Vinay Prasad, M.D., in his book Ending Medical Reversal, Improving Outcomes, Saving Lives, says, "[Medical] reversal occurs when a currently accepted therapy is overturned, found to be no better than the therapy it replaced. This often occurs when a practice - a diagnostic tool, medicine, a procedure, or a surgical technique - is adopted without a robust evidence base." 


What follows is a list of therapies that were once considered the standard of care but eventually found to be useless or dangerous:


  • Estrogen replacement in postmenopausal women to prevent heart disease does not prevent it and may even exacerbate it early on in treatment.

  • The benefits of coronary artery stents for stable coronary artery disease are gone by thirty-six months. 

  • The use of flecainide and similar drugs to stabilize premature ventricular contractions increases the patient's chance of dying.

  • The use of atenolol and metoprolol in hypertension to decrease people's risk of dying or having a heart attack is not valid.

  • Vertebroplasty for osteoporotic fractures of the spine works no better than a sham procedure. 

Here is a list of FDA-approved medications studied by "the scientific method" and later yanked from the market after showing risk, harm, and death to patients:


  • Baycol (Cerivastatin) 1998 - 2001

  • Belviq, Belviq XR (Lorcaserin) 2012 - 2020

  • Bextra (Valdecoxib) 2001 - 2005

  • Cylert (Pemoline) 1975 - 2010

  • Darvon & Darvocet(Propoxyphene) 1955 - 2010

  • DBI (Phenformin) 1959 - 1978

  • DES (Diethylstibestrol) 1940 - 1971

  • Duract (Bromfenac) 1997 - 1998

  • Ergamisol (Levamisole) 1989 - 2000

  • Hismanal (Astemizole) 1988 - 1999

  • Lotronex (Alosetron) 2000

  • Meridia (Sibutramine) 1997 - 2010

  • Merital & Alival (Nomifensine) 1982 - 1985

  • Micturin (Terodiline) 1989 - 1991

  • Mylotarg (Gemtuzumab Ozogamicin) 2000 - 2010

  • Omniflox (Temafloxacin) 1992

  • Palladone (Hydromorphone hydrochloride, extended-release) 2005

  • Permax (Pergolide) 1988 - 2007

  • Pondimin (Fenfluramine) 1973 - 1997

  • Posicor (Mibefradil) 1997 - 1998

  • Propulsid (Cisapride) 1993 - 2000

  • PTZ & Metrazol (Pentylenetetrazol) 1934 - 1982

  • Quaalude (Methaqualone) 1962 - 1985

  • Raplon (Rapacuronium) 1999 - 2001

  • Raptiva (Efalizumab) 2003 - 2009

  • Raxar (Grepafloxacin) 1997 - 1999

  • Redux (Dexfenfluramine) 1996 - 1997

  • Rezulin (Troglitazone) 1997 - 2000

  • Selacryn (Tienilic acid) 1979 - 1982

  • Seldane (Terfenadine) 1985 - 1998 *Prescribed to more than 20 million people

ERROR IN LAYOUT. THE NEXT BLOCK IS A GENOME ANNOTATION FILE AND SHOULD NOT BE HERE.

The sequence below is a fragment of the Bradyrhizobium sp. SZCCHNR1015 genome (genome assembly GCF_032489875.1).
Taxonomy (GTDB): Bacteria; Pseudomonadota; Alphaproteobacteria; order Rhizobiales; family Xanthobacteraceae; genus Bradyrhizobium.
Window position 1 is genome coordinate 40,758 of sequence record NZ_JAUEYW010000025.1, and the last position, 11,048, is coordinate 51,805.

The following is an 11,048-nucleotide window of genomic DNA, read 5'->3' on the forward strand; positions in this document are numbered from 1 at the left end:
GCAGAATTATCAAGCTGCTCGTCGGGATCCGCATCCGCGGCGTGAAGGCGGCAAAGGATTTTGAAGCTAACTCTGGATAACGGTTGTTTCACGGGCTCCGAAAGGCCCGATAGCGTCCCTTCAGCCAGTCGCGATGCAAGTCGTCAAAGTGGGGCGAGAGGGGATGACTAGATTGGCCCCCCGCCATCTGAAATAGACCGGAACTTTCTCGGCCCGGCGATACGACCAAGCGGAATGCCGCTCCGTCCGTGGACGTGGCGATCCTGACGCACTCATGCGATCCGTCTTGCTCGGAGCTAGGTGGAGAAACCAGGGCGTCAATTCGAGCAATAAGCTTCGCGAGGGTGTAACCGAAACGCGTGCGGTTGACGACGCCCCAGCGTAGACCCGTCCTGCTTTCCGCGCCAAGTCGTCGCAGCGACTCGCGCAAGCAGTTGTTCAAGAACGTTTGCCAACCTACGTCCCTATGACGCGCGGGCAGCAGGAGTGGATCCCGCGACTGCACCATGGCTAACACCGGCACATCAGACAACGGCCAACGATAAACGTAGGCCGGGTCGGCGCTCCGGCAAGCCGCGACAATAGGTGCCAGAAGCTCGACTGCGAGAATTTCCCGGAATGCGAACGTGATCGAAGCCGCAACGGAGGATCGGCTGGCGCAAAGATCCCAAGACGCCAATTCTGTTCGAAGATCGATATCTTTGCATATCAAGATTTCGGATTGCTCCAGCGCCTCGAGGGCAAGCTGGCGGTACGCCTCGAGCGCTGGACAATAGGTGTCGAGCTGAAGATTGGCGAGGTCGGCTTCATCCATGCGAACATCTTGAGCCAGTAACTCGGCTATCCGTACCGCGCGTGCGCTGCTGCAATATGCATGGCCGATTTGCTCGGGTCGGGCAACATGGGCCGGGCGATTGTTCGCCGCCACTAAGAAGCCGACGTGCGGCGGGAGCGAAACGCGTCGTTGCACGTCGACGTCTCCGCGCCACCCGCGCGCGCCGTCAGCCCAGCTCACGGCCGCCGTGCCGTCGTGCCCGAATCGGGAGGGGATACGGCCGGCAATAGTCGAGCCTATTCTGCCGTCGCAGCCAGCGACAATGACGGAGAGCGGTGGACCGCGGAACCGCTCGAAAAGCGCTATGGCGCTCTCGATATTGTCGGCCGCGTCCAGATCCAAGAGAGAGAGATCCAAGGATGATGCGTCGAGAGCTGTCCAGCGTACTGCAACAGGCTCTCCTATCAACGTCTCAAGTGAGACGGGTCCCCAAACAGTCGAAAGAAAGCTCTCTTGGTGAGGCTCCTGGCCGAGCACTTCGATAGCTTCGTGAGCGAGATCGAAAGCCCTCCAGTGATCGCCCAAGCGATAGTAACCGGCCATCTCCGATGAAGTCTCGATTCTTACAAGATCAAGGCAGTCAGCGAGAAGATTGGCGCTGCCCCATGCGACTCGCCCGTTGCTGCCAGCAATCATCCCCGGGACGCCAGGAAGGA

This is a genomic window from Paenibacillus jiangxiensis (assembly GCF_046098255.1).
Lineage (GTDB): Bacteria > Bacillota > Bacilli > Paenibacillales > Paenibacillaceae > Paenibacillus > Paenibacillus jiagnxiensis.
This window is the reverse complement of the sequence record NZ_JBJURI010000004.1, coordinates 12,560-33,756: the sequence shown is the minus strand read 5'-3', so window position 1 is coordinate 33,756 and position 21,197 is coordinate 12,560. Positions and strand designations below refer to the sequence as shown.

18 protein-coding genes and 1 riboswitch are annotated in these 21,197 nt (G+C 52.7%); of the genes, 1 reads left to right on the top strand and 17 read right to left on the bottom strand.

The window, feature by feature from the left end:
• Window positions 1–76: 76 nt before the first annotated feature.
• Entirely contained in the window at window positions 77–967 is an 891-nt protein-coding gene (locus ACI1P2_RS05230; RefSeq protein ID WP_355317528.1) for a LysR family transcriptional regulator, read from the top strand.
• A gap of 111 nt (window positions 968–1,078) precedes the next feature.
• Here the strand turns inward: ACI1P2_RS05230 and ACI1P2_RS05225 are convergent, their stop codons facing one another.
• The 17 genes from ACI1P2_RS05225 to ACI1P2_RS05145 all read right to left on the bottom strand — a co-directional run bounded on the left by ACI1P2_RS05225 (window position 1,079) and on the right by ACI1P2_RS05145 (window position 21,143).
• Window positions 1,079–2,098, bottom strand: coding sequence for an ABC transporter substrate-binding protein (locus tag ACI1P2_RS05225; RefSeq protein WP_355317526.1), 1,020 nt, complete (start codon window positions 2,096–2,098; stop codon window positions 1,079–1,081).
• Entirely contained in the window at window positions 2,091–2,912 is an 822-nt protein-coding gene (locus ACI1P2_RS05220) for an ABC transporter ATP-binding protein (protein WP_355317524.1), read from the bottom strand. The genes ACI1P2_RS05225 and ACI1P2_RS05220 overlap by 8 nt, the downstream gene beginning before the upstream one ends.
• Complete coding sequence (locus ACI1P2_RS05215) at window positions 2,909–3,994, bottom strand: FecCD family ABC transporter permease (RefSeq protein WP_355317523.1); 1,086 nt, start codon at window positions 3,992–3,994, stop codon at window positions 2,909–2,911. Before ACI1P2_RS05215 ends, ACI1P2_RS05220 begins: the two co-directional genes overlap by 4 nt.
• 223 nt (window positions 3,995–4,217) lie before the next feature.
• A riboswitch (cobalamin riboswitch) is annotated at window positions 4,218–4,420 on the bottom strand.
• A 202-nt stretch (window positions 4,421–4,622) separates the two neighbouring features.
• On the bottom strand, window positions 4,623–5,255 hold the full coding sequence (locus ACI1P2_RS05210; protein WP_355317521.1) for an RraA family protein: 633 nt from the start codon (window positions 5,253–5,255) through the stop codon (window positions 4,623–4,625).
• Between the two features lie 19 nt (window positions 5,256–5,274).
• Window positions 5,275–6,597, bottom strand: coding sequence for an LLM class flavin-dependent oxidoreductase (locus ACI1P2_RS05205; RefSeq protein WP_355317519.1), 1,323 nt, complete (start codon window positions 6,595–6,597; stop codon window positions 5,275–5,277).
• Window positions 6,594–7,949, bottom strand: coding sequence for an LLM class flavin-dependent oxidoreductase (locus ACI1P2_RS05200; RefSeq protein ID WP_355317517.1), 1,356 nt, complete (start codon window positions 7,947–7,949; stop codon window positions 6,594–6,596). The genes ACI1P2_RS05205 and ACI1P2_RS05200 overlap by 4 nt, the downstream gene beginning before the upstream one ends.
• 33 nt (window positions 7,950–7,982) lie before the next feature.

• Trasylol (Aprotinin) 1993 - 2008

  • Vioxx (Rofecoxib) 1999 - 2004

  • Xigris (Drotrecogin alfa activated) 2001 - 2011

  • Zelmid (Zimelidine) 1982

  • Zelnorm (Tegaserod maleate) 2002 - 2007


A couple of these drugs were on the market for thirty-five and forty-eight years! Sadly, I remember writing prescriptions for many of these drugs. 


Why reversals happen


How do these reversals happen? Dr. Prasad says it's because:


  • Pharmaceutical companies manipulate data to get drugs and devices approved.

  • Physicians overtest and overtreat for fear of malpractice suits.

  • Hospitals and clinics market tests and treatments that offer little benefit because they believe they will attract well-insured patients. 

Dr. Prasad and colleagues reviewed 2,044 articles published in the New England Journal of Medicine between 2001 and 2010. Of those, 363 articles reported the efficacy of an established practice, and reversals made up a whopping 40%!


Prasad concludes,

"If that much of medical practice is ineffective, it is pretty scary."

Dietary supplements


Another aspect of alternative medicine that these science-based" advocates like to attack is dietary supplements. It cracks me up when they scream to the rooftops about proof of how dangerous supplements are when the New England Journal of Medicine publishes articles like Emergency Visits for Adverse Events Related to Dietary Supplements. This article reports, "An estimated 23,000 emergency department visits in the United States every year are attributed to adverse events related to dietary supplements."


Prescription drugs


But you won't hear a peep from them when The Centers for Disease Control and Prevention reports an estimated 1.3 million emergency department visits in the United States every year are due to adverse events related to prescription drugs. And that 350,000 patients are hospitalized each year for further treatment because of these events. 


People want options


In the end, people want options for their health concerns. While they need adequate education about alternative, complementary, and integrative healthcare to make informed decisions, they should also be aware of traditional medicine's risks, failings, and hypocrisy.  

So, is alternative medicine snake oil? Sometimes it is, and sometimes it isn't.


The medical literature also shows that some standard-of-care traditional medical therapies studied by the scientific method are also snake oil.

Keith R. Holden, M.D.